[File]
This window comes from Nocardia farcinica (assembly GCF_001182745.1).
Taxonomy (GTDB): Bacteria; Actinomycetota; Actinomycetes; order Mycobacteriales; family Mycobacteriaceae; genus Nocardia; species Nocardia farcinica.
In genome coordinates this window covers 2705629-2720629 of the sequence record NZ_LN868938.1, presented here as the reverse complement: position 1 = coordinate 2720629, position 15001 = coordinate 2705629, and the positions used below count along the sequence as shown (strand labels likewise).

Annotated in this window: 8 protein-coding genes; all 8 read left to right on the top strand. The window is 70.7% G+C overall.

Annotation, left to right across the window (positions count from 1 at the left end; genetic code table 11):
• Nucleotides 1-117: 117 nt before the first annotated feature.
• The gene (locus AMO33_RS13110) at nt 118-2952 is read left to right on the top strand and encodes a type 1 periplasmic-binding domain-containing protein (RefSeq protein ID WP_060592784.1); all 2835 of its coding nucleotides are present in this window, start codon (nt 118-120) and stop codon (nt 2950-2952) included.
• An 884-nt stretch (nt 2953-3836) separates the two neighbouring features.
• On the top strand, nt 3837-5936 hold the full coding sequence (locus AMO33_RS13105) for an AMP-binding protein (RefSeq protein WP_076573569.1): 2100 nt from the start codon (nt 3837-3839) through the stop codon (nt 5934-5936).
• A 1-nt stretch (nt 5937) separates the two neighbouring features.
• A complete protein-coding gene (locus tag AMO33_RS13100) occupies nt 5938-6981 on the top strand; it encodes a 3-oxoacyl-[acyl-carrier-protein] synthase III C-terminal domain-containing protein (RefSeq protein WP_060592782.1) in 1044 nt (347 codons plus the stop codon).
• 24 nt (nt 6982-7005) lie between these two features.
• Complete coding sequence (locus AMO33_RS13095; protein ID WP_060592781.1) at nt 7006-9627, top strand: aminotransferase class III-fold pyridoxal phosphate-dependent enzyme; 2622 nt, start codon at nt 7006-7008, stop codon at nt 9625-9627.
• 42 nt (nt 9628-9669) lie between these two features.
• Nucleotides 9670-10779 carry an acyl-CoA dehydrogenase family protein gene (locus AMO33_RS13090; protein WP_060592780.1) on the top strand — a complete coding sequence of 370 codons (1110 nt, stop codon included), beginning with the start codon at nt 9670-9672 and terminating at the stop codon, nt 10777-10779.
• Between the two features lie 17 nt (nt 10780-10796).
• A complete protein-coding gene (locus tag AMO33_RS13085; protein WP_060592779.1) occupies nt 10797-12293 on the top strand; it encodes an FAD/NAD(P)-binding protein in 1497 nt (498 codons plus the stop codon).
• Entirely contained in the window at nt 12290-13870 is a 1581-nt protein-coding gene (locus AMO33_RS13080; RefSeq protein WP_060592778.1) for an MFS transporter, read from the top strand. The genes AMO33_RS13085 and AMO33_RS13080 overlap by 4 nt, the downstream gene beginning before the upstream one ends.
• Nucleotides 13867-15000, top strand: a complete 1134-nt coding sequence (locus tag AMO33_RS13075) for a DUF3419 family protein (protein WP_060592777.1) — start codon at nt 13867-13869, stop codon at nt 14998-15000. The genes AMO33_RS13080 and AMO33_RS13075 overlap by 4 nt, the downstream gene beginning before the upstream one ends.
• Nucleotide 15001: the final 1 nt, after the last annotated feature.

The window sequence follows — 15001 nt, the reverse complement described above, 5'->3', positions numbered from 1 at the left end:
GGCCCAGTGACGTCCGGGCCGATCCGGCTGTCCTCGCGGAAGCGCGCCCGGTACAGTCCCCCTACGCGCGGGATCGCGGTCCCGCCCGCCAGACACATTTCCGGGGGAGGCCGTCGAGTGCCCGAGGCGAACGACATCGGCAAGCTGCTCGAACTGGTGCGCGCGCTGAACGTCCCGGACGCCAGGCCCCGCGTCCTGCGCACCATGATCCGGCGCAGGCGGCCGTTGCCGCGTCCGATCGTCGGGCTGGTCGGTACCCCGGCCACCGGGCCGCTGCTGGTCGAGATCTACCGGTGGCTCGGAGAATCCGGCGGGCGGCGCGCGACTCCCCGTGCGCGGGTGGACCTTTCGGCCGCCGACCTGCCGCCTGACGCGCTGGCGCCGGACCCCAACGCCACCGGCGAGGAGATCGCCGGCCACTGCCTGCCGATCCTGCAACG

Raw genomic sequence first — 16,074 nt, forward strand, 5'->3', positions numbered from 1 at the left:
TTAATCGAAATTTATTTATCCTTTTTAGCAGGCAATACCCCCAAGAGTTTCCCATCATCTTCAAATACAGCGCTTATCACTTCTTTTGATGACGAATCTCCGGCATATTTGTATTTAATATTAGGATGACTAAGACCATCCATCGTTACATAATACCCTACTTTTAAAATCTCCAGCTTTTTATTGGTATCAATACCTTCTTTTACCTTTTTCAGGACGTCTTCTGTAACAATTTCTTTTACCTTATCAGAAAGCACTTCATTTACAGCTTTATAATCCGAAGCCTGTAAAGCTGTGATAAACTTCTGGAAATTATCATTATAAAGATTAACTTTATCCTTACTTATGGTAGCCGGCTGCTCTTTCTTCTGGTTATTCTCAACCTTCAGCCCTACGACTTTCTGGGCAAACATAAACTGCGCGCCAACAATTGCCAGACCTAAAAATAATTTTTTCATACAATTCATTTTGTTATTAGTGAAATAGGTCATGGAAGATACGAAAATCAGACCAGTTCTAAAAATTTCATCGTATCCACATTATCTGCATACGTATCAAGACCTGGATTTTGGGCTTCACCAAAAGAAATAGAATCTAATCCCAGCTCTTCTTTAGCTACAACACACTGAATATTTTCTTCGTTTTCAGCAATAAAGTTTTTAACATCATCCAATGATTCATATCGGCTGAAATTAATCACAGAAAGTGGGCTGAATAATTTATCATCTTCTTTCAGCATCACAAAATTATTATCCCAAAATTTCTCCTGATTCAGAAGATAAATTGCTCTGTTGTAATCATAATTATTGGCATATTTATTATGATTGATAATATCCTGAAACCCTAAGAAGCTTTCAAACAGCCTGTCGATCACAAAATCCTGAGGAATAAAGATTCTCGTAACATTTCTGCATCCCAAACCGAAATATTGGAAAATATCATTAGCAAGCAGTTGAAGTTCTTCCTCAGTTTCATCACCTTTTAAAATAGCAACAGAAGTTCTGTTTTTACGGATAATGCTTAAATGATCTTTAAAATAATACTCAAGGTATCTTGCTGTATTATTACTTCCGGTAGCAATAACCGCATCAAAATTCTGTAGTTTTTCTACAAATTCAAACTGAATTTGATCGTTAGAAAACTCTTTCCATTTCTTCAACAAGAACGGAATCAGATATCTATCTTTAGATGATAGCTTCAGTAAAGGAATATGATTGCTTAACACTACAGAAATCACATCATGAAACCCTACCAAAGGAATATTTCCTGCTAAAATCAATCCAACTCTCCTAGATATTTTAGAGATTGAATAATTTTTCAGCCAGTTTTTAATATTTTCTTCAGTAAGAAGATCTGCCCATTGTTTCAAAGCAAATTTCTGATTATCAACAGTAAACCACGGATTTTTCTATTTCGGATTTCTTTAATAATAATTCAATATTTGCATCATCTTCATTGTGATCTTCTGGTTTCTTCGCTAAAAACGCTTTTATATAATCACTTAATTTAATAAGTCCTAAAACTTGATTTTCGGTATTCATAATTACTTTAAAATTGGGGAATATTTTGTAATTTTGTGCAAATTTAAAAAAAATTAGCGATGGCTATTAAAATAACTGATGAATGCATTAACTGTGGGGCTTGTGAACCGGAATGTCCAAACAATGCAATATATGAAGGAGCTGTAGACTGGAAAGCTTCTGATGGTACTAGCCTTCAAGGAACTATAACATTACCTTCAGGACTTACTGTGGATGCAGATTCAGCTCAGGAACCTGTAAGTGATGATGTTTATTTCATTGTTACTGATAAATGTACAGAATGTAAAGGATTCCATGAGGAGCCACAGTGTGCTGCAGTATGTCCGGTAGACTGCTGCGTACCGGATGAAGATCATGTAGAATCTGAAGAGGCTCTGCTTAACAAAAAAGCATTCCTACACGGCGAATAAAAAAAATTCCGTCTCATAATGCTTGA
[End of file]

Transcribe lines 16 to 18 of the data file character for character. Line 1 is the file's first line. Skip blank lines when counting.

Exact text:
• Between the two features lie 17 nt (nt 10780-10796).
• A complete protein-coding gene (locus tag AMO33_RS13085; protein WP_060592779.1) occupies nt 10797-12293 on the top strand; it encodes an FAD/NAD(P)-binding protein in 1497 nt (498 codons plus the stop codon).
• Entirely contained in the window at nt 12290-13870 is a 1581-nt protein-coding gene (locus AMO33_RS13080; RefSeq protein WP_060592778.1) for an MFS transporter, read from the top strand. The genes AMO33_RS13085 and AMO33_RS13080 overlap by 4 nt, the downstream gene beginning before the upstream one ends.